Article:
I was raised in the South, and when I was in medical school at Vanderbilt University in Nashville, Tennessee, I received a dictionary of Southern Medical Jargon. Basically, this was a guide on how to translate a southerner’s poor pronunciation of medical terms.
After being a bit offended (since I was one of those Southerners with poor pronunciation) I got quite a chuckle out of some of the jargon. One I was quite fond of was FIRE BALLS. The translation for FIRE BALLS is FIBROIDS, also known as myomas, a usually benign growth of the uterine muscle.
Fibroids are quite common in certain ethnicities, especially folks of African ancestry. And they are also more common as women age. The older a woman is when she tries to conceive, the more likely she is to have fibroids that may cause problems with conception and pregnancy. Fibroid location and size play a significant factor.A new study presented at the Annual American Society for Reproductive Medicine meeting showed just how dangerous these FIRE BALLS can be. 152 women with fibroids were compared retrospectively with 165 women without fibroids in Michigan. Here is what the researchers found:
- Preterm Labor: Women with fibroids were more likely to have preterm labor (16% compared to 2%).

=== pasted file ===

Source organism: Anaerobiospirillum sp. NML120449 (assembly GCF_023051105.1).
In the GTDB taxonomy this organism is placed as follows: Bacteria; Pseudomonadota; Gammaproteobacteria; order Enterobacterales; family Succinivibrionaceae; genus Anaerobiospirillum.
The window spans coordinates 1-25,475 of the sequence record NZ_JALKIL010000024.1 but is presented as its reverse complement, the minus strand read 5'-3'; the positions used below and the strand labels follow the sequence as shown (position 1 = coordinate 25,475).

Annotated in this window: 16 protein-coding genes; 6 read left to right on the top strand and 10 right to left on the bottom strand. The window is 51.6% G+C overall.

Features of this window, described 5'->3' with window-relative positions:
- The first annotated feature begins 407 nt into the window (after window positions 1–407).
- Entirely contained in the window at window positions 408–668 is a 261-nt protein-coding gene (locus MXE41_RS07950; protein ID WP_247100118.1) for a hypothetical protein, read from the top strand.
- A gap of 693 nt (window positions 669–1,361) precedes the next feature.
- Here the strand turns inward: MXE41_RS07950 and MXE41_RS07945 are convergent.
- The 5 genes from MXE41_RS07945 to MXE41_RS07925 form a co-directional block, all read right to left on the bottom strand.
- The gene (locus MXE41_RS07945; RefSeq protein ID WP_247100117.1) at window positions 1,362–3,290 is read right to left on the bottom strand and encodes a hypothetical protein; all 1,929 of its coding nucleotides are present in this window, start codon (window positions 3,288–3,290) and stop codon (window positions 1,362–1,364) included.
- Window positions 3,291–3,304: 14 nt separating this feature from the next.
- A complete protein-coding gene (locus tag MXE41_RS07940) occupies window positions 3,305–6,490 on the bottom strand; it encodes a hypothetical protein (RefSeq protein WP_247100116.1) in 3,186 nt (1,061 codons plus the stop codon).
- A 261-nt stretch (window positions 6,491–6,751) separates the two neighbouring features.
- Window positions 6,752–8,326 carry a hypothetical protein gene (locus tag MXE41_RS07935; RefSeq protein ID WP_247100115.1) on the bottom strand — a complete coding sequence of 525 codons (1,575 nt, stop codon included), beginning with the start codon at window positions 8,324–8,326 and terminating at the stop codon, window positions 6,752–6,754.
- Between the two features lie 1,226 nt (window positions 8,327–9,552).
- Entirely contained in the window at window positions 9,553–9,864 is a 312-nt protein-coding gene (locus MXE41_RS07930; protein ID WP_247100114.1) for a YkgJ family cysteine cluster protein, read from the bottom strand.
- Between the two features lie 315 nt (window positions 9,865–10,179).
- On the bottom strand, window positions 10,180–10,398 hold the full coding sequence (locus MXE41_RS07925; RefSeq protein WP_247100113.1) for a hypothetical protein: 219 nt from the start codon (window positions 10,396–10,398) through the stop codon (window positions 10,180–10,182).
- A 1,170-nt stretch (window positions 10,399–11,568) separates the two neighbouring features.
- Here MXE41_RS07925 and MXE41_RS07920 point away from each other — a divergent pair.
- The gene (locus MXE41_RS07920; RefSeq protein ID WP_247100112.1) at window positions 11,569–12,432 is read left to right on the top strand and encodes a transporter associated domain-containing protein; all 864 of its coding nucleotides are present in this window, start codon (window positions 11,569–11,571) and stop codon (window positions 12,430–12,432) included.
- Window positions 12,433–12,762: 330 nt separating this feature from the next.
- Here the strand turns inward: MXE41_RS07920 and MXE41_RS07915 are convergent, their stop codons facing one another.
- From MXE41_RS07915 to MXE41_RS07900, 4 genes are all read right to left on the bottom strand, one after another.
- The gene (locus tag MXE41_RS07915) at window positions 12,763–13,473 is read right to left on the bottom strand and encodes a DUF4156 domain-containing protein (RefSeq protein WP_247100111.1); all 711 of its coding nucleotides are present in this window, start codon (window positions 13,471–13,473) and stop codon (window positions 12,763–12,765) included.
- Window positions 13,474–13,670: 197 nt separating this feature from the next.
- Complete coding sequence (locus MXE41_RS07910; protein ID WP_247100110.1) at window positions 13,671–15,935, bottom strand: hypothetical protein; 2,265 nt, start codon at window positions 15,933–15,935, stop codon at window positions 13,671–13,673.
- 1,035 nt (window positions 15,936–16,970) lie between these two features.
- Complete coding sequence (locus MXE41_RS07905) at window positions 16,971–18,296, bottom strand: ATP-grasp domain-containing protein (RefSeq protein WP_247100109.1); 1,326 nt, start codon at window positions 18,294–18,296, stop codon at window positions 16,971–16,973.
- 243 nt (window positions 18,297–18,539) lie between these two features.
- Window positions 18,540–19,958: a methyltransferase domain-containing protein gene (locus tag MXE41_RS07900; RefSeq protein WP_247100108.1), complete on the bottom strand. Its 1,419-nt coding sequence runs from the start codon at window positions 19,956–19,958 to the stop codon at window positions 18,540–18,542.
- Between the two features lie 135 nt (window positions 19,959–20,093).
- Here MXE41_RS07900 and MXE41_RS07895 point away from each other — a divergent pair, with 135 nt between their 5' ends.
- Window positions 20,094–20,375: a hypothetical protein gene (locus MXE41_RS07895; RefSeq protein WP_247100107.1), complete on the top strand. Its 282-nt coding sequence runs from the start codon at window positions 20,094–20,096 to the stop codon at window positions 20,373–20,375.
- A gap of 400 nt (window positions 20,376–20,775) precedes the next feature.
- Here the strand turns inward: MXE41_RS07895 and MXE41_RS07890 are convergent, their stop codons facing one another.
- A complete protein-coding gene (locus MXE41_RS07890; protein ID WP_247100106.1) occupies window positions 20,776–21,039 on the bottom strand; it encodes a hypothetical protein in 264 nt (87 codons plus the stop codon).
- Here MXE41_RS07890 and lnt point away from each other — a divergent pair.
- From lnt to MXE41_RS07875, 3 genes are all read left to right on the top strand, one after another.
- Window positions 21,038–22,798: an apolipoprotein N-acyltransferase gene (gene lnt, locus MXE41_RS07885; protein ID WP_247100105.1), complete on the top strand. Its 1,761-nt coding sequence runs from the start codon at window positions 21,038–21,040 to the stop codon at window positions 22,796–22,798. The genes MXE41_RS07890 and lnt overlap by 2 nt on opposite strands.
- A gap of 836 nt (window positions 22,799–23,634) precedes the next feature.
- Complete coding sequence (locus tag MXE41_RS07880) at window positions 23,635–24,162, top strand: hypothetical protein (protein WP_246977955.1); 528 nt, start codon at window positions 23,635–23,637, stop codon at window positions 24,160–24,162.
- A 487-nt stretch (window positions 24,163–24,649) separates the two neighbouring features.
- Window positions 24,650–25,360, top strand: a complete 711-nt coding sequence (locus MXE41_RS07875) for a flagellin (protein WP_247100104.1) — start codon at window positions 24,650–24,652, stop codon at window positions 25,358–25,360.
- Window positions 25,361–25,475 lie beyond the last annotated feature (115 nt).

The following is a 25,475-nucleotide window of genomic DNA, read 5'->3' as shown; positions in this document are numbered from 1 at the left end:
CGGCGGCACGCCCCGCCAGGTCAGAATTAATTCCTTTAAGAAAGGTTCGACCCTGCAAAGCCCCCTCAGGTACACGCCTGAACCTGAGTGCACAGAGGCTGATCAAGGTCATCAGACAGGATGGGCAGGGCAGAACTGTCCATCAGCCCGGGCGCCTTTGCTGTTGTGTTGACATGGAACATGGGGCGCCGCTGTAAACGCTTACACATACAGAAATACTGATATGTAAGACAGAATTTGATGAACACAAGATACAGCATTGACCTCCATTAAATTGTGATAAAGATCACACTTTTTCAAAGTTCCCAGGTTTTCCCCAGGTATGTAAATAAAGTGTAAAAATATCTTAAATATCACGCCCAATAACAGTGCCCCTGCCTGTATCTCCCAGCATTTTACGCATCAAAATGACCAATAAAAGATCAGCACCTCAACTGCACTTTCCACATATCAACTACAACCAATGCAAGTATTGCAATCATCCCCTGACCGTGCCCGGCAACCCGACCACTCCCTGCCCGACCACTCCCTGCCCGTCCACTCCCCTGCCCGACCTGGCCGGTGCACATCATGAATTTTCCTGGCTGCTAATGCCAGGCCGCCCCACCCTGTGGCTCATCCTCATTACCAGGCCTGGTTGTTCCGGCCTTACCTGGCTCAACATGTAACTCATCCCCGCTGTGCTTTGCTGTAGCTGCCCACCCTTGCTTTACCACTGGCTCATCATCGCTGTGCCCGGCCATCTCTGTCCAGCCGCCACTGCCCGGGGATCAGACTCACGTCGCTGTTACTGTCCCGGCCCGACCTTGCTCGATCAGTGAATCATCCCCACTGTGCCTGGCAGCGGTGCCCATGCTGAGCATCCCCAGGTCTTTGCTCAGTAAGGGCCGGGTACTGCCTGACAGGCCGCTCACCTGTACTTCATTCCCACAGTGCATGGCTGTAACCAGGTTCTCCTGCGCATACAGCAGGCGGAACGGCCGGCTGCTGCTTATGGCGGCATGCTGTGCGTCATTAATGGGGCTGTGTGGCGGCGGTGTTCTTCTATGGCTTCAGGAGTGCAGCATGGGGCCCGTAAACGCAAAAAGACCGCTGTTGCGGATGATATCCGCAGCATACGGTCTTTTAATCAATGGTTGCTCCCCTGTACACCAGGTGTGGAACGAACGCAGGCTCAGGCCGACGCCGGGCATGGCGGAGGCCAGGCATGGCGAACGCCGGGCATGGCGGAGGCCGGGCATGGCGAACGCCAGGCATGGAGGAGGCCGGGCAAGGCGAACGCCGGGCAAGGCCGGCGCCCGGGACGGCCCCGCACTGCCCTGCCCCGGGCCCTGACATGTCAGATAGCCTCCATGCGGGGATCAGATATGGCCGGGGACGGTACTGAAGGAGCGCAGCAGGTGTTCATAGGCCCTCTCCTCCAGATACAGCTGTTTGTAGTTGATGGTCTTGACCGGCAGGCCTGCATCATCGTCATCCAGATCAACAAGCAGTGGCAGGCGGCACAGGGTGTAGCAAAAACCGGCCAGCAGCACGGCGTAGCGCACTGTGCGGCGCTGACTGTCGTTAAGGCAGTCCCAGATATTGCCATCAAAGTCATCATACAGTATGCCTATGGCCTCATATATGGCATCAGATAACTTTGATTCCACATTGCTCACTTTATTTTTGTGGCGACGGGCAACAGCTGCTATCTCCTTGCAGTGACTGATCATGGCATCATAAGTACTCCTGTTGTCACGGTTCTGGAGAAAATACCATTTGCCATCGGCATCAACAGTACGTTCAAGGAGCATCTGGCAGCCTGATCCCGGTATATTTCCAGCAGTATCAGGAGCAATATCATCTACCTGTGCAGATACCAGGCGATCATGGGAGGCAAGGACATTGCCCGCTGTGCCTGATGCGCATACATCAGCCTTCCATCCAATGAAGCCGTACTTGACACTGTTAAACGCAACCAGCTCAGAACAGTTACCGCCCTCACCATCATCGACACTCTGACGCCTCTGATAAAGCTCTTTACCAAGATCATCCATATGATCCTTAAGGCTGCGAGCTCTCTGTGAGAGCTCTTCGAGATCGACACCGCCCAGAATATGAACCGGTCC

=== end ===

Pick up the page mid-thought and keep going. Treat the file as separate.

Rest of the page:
- Preterm delivery: Women with fibroids were more likely to deliver their baby before the 37-week mark (33% compared to 10%).
- Premature Ruptures of the Membranes (PROM): Women with fibroids were more likely to have their bag of water break prematurely (16% compared to 4%).
- Fetal Malpresentation: Women with fibroids were more likely to have a pregnancy where the baby was not in the safest position for delivery (22% compared to 6%).
- Pregnancy loss (miscarriages) also showed a trend of being more common in the group with fibroids.
If you have a family history of fibroids or have been told by your gynecologist that you have fibroids, they should be checked annually. Additionally, you should have a conversation with your doctor about fibroids and other causes of infertility.
Dr. Mary Hinckley is a leading reproductive endocrinology and infertility specialist at the Reproductive Science Center of the San Francisco Bay Area. She has extensively published articles in peer-reviewed journals on blastocyst transfer, avoiding triplet pregnancies, monozygotic twinning, operative hysteroscopy, correction of uterine anomalies, and biochemical pathways involved in ovulation and fertilization. She serves as a member of the Society for Reproductive Endocrinologists, the Christian Medical and Dental Society and the American Society for Reproductive Medicine. Her areas of interest include laparoscopic surgery, premature ovarian failure, oocyte freezing, and recurrent pregnancy loss. Dr. Hinckley offers infertility education on YouTube.